education

A love affair with libraries

Libraries are in the news a lot lately, rarely for the right reasons, though the Liverpool branches reprieve this week was a moment for celebration. Belatedly (though not too late, I hope) the Great British Public are remembering why they love libraries so much, and telling anyone who’ll listen. BBC 6Music (my station of choice, at least in rooms where Planet Rock reception is bad) are in the middle of a fortnight of library celebration, not all to do with borrowing albums. The Guardian are promoting the love letters to libraries campaign from Book Week Scotland. Regular visitors will recall that I’m quite fond of libraries, often have to be dragged away from them (this morning, for instance) or overload myself with books. Thus, while I’m not about to write a love letter as such (far too uptightly English for that) I will share some of my library experiences, in the hope that some of you out there might share back.

In the dim past that was the 1980s I vaguely remember a basement children’s library. I remember wooden cubes full of large-format books you could flick through, and my dad’s legs towering above me in corduroy. I remember Big Brother in the record department at Bradford City Library in his parka, and the LPs he’d borrow and carefully take home in the library-issue carrier bag (which finally broke in about 1996). There were the walks to the local library with my grandad (never without a stack of library books in the house) and the friendly librarian at Cockermouth (a library I spent many a Saturday morning in, from early childhood to leaving home). I first read Anne of Green Gables from Cockermouth library, and Raffles and Maigret. Later on I borrowed Aerosmith and Alice Cooper tapes, Terry Pratchett’s early Discworld novels, and chocolate-themed baking books I never seemed to bake anything from.

Through the 1990s I stopped joining libraries but still made plenty of use of them. My dad borrowed Little Angels and Metallica CDs on my behalf in his lunch-hour (yes, Metallica – this is the beauty of libraries, you can try things without blowing all your pocket money), OneMonkey borrowed my choices from the fabulous Newcastle Central Library (not as fabulous last time I went, most of the books seemed to be missing). When my parents moved to a North Yorkshire village while I was at university, Big Brother and I would take my dad’s library tickets (still the brown card pouches – technology arrived there rather slowly) up the main street to the tiny library in the holidays and load up for our reading and listening pleasure.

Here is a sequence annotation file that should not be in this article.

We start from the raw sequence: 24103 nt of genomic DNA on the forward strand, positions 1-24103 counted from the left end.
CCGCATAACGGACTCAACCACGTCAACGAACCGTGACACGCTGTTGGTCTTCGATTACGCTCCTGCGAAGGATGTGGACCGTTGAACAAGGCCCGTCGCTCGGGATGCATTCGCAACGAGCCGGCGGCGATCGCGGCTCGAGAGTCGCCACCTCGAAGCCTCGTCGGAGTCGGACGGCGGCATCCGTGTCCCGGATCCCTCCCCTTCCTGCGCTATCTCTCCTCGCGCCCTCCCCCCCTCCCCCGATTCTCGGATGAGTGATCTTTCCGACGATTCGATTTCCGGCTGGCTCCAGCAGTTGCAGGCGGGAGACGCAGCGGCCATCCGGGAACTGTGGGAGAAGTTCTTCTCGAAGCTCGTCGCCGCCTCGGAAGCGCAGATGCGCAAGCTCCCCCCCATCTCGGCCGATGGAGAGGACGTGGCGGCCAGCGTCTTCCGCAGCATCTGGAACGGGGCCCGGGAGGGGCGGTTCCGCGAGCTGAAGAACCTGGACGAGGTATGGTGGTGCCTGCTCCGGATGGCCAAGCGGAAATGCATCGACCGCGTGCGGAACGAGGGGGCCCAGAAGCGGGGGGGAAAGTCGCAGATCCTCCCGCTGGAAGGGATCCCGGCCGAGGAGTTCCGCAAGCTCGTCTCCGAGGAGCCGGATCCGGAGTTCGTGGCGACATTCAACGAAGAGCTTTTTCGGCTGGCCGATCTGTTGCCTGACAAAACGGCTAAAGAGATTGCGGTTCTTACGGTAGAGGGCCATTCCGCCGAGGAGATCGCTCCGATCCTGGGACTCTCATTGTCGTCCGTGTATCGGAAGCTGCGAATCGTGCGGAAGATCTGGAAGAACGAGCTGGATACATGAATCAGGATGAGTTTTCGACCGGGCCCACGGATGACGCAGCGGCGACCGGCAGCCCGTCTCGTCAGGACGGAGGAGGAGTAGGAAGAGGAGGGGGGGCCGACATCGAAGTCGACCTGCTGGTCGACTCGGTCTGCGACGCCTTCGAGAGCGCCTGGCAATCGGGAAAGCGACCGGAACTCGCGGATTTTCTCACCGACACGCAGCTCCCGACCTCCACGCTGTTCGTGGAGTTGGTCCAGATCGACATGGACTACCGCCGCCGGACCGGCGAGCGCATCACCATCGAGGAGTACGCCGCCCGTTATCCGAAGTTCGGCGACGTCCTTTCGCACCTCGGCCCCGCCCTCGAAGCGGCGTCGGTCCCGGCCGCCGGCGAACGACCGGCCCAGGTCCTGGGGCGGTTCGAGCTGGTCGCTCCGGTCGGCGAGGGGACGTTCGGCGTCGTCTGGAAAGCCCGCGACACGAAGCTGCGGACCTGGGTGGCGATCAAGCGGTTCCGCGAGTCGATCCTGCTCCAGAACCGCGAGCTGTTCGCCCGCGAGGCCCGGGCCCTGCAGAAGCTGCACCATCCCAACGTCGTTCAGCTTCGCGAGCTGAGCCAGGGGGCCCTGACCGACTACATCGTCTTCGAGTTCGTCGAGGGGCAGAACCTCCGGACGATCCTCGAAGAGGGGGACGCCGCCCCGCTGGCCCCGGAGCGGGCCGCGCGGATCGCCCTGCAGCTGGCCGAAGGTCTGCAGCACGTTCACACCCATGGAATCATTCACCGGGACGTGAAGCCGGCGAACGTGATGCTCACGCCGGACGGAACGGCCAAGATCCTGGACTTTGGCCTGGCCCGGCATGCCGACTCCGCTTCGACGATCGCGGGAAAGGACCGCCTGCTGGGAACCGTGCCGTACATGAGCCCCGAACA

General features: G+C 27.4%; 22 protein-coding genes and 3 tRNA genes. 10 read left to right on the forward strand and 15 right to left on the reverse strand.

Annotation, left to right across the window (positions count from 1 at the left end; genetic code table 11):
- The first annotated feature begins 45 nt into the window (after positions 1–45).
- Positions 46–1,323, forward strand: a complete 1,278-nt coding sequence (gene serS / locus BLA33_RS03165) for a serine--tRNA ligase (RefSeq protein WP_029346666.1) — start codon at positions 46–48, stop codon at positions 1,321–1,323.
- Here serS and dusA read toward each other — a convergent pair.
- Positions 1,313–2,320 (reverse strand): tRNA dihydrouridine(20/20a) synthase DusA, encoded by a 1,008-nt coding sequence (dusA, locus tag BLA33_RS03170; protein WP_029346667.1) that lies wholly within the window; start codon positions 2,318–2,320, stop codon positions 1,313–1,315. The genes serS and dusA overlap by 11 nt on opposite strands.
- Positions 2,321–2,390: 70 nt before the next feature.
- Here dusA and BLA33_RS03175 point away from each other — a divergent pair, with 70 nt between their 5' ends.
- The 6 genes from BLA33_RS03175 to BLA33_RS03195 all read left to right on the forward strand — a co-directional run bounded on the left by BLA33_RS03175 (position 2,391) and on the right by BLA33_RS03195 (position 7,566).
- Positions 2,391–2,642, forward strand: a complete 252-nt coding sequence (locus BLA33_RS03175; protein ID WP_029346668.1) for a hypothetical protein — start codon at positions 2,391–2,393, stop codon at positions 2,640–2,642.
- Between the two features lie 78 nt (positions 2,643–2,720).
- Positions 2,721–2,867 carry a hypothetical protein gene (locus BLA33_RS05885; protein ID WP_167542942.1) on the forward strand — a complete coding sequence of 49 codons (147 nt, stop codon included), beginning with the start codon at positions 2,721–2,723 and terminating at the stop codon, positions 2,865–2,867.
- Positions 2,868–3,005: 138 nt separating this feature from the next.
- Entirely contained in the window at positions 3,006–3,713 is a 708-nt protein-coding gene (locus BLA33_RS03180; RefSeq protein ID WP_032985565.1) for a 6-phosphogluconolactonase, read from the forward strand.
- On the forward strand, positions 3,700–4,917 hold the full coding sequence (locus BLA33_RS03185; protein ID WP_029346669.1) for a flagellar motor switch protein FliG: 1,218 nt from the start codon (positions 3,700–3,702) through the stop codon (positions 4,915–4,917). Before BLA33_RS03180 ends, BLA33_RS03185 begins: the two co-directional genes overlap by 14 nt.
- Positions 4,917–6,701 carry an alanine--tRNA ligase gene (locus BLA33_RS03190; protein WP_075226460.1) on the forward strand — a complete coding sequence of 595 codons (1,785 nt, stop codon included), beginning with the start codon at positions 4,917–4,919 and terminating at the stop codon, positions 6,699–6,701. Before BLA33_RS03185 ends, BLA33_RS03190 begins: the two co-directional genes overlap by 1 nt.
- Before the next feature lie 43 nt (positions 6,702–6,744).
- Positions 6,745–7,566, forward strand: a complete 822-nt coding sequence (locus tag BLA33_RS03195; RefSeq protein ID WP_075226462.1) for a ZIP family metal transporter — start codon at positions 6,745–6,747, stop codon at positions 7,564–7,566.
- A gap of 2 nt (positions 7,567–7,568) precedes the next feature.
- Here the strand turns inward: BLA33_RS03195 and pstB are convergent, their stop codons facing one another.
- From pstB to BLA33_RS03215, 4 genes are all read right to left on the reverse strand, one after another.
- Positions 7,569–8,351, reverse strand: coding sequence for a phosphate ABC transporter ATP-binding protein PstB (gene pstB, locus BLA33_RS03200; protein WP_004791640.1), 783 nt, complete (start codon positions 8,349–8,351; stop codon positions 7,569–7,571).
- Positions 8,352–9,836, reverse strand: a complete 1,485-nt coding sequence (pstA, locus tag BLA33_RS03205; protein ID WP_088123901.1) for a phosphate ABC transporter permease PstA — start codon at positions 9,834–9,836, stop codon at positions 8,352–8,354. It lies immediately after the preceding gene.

Come the new decade I was in Scotland, loving the old-fashioned grandeur of Edinburgh Central Library and marvelling at the Carnegie library in his home town of Dunfermline, with stock a much bigger town would be proud of. OneMonkey and I somehow borrowed an AC/DC boxed set for the cost of borrowing a single CD, and went mad at a library book sale where we filled a couple of cardboard boxes for The Nephew (still in single figures at the time). By the turn of the following decade I wasn’t far from where I’d started out and I’m still using the local library constantly. I even borrowed the books I reviewed for the Ilkley Literature Festival this year from there.

I haven’t mentioned all the university libraries I’ve been in, the school library friend T and I spent our lunchtimes in (much more civilised than having to hang around outdoors in the drizzle), Bradford Local Studies Library or the decorative tiles in Leeds. I could go on for hours (pages) more but I’ll spare you. Instead I’ll make a cup of tea and wallow in warm memories of libraries I have loved; I can only recommend that you do the same, and if you can’t think of any you need to go find yourself a good library, fast.

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MOOCs and my continuing education in writing

I’ve mentioned MOOCs (massive open online courses) here before and just to prove I do listen to myself occasionally, I’ve now followed that up with a short essay, MOOCs, a piece of the higher education jigsaw as my entry to this year’s NUHA foundation blogging prize. The NUHA foundation being an education and development NGO, all the essay titles were kind of education-related (one of my favourite topics) so I couldn’t resist entering.

Apparently, part of the voting comes from how much comment and debate the essay sparks off so if you feel like participating in the conversation, you know where to find it…